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I've just started learning Silverlight with the MVVM Light framework. Most recently I've started getting into the Messenger features in MVVM Light.

So far I've downloaded and dug into the Clean Shutdown example posted by Laurent and have a basic understanding of how the Messenger class works but I'm still a little unsure when to use which Message type.

From the site, here are the Message types:

  • MessageBase: A simple message class, carrying optional information about the message's sender.
  • GenericMessage: A simple message with a Content property of type T.
  • NotificationMessage: Used to send a notification (as a string) to a recipient. For example, save your notifications as constant in a Notifications class, and then send Notifications.Save to a recipient.
  • NotificationMessage: Same as above, but with a generic Content property. Can be used to pass a parameter to the recipient together with the notification.
  • NotificationMessageAction: Sends a notification to a recipient and allows the recipient to call the sender back.
  • NotificationMessageAction: Sends a notification to a recipient and allows the recipient to call the sender back with a generic parameter.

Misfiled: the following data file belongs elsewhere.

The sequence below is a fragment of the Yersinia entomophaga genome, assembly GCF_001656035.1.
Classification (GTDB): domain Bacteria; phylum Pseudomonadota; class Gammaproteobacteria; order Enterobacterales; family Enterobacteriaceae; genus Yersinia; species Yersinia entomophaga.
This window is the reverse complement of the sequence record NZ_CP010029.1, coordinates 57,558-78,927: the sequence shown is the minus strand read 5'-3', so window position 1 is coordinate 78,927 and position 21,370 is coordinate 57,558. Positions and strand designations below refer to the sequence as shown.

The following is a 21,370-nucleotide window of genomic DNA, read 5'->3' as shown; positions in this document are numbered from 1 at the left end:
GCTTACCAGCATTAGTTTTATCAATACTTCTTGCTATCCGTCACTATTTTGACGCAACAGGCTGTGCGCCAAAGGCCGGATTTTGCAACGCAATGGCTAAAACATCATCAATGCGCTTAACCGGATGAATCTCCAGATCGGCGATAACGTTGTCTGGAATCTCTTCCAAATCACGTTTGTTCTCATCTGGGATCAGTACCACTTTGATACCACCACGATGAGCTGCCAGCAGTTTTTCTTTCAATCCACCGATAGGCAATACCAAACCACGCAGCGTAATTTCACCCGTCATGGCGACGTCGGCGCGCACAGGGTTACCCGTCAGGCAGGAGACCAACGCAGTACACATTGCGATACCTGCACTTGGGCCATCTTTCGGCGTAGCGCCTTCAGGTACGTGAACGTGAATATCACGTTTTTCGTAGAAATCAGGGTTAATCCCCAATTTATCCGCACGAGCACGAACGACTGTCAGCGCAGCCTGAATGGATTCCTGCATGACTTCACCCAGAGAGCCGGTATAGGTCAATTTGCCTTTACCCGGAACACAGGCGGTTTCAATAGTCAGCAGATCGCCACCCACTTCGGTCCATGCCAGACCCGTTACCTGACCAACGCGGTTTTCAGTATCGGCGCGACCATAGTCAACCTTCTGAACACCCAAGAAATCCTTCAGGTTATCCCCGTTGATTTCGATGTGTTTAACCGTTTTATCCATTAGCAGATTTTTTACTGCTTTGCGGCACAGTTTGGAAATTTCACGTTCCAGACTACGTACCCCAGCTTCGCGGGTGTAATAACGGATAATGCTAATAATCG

• DialogMessage: Used to request that a recipient (typically a View) displays a dialog, and passes the result back to the caller (using a callback). The recipient can choose how to display the dialog, either with a standard MessageBox, with a custom popup, etc…
  • PropertyChangedMessage: Used to broadcast that a property changed in the sender. Fulfills the same purpose than the PropertyChanged event, but in a less tight way.

My question is this: Can anyone explain to me when I would typically use each of these Message types or point me to an article that breaks down the pros and cons of using each message type?

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1 Answer 1

up vote 5 down vote accepted

You will save your self a lot of headaches and annoyance if you dont try to fit your coding to the messages but make the messages do what you want. Dont be afraid to subclass the messages to make them do what you really want from them. That was one of my first mistakes when using mvvm-light.

Most of my messages use the GenericMessage with the Generic being what I am trying to transfer...

for instance i have an ExceptionMessage class that

Public ExceptionMessage:GenericMessage<System.Exception>

then i override the 3 constructors with the proper values.

I found that its MUCH easier to do it this way than shoehorn things into place.

I have an indepth example here

Its from another question about messaging where I had access to my code...

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Subclassing also makes cleaner code as the messages can be appropriately named. Furthermore it allows a cleaner and more focused - i.e. better adressable - message handling. –  AxelEckenberger Jun 12 '11 at 21:00

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